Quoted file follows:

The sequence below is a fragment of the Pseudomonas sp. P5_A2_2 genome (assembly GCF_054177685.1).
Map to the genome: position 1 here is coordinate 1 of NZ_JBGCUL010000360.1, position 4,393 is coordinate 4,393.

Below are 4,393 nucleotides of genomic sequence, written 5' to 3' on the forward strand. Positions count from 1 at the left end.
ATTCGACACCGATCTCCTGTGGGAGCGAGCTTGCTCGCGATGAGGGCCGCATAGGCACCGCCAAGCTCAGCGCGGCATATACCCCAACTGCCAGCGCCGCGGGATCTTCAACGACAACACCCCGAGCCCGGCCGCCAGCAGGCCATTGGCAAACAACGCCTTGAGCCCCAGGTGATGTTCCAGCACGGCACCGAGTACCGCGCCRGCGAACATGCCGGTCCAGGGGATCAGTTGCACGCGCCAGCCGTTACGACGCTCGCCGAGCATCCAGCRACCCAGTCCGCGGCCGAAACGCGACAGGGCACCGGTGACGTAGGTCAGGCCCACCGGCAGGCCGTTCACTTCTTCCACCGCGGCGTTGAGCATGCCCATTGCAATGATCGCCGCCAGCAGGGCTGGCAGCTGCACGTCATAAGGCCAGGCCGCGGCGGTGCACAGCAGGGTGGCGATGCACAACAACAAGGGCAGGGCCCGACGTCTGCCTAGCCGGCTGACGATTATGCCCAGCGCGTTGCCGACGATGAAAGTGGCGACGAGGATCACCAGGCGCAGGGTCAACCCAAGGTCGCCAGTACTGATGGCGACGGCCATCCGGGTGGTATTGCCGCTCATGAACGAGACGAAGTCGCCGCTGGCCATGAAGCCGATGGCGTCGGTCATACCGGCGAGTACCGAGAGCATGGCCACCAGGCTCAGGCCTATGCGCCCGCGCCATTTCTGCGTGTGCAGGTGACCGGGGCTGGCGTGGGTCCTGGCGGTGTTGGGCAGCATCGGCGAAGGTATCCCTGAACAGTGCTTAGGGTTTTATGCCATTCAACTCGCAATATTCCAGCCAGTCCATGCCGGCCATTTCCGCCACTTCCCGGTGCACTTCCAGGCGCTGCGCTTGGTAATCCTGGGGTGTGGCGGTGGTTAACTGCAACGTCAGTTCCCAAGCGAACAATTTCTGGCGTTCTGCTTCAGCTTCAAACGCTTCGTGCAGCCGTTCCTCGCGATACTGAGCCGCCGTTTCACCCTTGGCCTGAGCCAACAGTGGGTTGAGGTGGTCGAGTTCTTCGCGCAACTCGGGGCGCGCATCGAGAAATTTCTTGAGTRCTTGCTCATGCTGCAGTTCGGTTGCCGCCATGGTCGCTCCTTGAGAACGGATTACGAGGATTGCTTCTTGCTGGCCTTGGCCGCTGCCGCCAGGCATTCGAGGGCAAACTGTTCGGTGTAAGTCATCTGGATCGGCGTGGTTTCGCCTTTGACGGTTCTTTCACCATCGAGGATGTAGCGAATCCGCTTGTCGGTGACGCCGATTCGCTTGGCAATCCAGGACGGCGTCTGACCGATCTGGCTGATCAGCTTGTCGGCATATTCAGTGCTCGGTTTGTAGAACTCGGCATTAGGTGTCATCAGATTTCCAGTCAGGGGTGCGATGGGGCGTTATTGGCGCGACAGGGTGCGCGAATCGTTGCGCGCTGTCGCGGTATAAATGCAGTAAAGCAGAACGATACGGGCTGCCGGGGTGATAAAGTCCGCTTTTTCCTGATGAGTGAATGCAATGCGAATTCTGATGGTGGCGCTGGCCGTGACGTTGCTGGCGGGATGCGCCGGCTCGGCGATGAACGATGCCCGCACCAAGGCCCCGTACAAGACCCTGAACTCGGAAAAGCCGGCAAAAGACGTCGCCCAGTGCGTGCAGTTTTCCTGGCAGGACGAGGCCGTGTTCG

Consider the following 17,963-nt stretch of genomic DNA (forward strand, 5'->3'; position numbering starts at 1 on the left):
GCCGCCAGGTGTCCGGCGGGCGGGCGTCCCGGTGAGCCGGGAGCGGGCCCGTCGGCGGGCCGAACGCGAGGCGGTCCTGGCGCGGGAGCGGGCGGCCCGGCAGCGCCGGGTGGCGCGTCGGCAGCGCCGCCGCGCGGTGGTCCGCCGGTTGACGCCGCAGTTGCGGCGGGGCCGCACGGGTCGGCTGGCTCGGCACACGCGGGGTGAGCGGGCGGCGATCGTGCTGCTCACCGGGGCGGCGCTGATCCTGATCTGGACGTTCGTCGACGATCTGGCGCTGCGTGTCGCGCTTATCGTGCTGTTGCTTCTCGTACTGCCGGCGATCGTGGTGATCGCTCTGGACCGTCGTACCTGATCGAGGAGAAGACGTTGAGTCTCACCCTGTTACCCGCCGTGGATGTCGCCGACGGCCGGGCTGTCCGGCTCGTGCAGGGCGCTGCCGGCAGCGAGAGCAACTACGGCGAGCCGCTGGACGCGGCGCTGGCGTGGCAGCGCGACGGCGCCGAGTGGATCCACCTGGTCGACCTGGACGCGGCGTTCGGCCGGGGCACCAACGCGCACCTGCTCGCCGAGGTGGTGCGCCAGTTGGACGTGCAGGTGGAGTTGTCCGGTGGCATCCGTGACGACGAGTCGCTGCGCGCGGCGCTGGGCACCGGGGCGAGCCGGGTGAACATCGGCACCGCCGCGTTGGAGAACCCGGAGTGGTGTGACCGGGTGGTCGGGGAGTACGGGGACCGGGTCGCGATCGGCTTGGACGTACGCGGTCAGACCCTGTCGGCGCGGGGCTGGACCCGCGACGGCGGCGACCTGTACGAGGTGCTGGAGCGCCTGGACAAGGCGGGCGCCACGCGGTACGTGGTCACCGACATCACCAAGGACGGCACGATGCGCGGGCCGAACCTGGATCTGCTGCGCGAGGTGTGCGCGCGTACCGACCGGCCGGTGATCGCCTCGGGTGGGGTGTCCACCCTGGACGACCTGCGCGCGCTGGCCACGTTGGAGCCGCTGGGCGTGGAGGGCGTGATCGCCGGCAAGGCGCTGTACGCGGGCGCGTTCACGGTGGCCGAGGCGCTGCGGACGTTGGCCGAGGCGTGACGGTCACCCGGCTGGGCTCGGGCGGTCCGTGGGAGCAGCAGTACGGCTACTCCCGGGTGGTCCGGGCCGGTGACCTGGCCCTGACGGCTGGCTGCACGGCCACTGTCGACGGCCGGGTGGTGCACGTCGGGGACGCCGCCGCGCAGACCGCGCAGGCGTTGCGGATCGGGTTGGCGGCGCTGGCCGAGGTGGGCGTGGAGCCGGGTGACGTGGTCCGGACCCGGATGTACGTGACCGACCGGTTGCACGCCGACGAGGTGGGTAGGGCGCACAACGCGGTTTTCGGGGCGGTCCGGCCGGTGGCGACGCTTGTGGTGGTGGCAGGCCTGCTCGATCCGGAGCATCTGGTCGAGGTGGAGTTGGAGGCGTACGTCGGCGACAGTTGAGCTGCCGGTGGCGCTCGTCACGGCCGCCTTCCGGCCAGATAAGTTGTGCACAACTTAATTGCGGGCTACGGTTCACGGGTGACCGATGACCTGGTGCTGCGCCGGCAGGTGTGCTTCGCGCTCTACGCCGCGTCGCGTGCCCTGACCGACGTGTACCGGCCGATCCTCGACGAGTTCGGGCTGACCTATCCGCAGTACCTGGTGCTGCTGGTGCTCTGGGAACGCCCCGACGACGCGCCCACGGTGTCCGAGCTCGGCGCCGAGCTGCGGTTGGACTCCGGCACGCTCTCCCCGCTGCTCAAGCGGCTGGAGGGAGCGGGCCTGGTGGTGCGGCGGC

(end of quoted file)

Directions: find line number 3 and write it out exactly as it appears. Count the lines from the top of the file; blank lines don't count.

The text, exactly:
Below are 4,393 nucleotides of genomic sequence, written 5' to 3' on the forward strand. Positions count from 1 at the left end.